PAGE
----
Bringing podcasts into the classroom isn’t just a good idea in theory. In 2012, the University of Central Florida’s Robert Cassanello brought podcast production into his Historical Documentary and New Media class. He had some experience with podcasting and thought the form was well suited to a collaborative project that would require his students to engage with public history while also producing something of their own.

Modeling their approach on the BBC Four podcast A History of the World in 100 Objects, Cassanello’s students chose objects from local museums as well as interview recordings, narration, and photographs to create video podcasts for the class, ending up with a 50 episode series, A History of Central Florida. As Cassanello put it, “Once they get their hands dirty in a project, they own it.” Cassanello has drawn interest from other teachers who want to replicate the project, and he and his students are currently developing a model that will be available online for free.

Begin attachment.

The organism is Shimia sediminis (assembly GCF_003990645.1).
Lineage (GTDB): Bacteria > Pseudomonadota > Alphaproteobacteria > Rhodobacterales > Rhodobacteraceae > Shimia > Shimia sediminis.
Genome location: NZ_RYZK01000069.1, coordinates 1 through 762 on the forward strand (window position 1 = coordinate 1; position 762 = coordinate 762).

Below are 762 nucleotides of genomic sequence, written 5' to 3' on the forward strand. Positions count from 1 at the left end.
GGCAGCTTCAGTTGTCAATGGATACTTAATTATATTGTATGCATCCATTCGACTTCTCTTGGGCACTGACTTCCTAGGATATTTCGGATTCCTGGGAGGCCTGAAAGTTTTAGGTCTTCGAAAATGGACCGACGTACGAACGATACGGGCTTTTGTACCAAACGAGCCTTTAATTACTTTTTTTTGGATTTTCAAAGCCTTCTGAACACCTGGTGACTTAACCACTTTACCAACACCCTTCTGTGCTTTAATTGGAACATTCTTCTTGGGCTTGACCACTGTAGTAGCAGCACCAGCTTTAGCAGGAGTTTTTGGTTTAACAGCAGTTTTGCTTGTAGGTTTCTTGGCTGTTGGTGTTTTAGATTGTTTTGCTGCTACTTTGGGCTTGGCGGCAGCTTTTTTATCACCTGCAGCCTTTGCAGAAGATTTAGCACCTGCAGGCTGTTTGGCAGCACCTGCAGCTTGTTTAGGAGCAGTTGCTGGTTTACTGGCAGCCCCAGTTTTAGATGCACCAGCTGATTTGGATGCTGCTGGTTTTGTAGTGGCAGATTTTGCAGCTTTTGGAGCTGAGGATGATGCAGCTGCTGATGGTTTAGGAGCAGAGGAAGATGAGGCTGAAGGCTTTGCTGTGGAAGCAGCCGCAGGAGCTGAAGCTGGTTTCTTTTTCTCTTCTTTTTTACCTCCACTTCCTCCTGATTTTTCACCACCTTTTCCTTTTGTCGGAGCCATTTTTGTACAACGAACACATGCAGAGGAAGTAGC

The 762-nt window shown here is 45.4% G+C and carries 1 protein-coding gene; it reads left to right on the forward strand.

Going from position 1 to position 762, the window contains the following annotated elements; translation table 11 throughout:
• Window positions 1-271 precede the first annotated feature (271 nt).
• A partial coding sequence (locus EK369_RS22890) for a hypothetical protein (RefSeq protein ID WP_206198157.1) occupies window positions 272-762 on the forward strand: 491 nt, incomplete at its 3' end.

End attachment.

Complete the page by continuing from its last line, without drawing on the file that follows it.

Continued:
From the story behind Disney’s Haunted Mansion to the history of capitalism, podcasting offers enormous potential to widen the bounds of teaching and learning history, both inside and outside the academy. The podcasters who participated in the roundtable illustrate some winning methods of leveraging this new and accessible format. As they and others like them continue to do good historical work and to lower the bars between academia and the interested public, it is inevitable that others will join in. The age of podcasting has just begun.

Sadie Bergen is editorial assistant in the AHA’s publications department.